But we have not shaped a rigidly complete, prescriptive plan identifying exact measures for the cure of all present and future ills of the Potomac Basin. For a variety of reasons, we have concluded that such a rigid plan would not only be self-defeating in the long run, but that it is actually undesirable. We are aware that this conclusion is going to arouse criticism among those who during the past three years have consistently demanded that we provide a total answer, for the purpose either of unseating the governing principles of the 1963 plan or of reinforcing and amplifying those principles. Nevertheless we are certain that the conclusion is right.



It would be right even if the development of new technology were the only uncertainty confronting planners. Barring a complete breakdown in the present impetus of research and discovery, radical change in the technology of water supply and water quality control appears to be extremely probable within the next few decades. Some of the best of the emerging tools, there is reason to hope, may permit men to deal with water problems in ways that are more harmonious with natural ways and less structurally imposing than present methods. Possibly the present, often essential reliance on large storage reservoirs, for instance, is going to be modified, though how much the ultimate way of doing things will have to combine old and new technologies is something that cannot be guessed.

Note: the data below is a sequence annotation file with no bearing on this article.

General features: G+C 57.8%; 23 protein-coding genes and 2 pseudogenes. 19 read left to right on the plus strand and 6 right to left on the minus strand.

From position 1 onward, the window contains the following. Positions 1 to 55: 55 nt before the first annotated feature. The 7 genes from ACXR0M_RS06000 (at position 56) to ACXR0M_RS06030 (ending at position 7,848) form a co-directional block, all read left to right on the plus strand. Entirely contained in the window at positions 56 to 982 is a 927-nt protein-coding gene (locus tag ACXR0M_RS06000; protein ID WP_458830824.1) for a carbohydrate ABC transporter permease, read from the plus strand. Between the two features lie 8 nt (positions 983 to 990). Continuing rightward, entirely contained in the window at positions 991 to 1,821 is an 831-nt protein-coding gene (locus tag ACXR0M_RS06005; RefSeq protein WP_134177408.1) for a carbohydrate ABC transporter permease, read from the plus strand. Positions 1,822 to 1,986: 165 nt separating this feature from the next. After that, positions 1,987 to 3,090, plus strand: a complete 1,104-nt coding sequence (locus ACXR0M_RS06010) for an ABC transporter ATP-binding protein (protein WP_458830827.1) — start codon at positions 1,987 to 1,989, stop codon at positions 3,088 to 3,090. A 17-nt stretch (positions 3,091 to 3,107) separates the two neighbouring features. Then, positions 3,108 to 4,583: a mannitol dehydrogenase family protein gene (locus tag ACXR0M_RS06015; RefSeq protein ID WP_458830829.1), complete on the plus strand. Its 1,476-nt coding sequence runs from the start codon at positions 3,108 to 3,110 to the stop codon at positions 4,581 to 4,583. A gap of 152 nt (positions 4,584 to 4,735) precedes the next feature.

If it cannot yet be guessed, it cannot be incorporated in a rigid plan, which has to deal in technological certainties—i.e. in present technology—and must therefore impose that present technology on the future, whether or not the future is going to need it. If we are right in believing that from this generation on, people are going to be increasingly jealous in the preservation of their natural heritage, future Americans will not be likely to thank this generation for having unnecessarily robbed them of choices as to how to handle the streamwaters of a superb river basin like the Potomac's. Any more than they would thank us for having done nothing at all and leaving them to scramble for water, and filthy water at that. Quite simply, no one has the right to do either of these things to them.

It is our belief that if genuinely conservationist values are established as the ruling principles in a flexible, properly paced, continuing planning process, there will be no need to fear that future generations are going to be either stuck with large mistakes on our part, or cursed with shortages, floods, and pollution. With this report we hope to initiate such a process for the Potomac.



II TOWARD A MORE USEFUL RIVER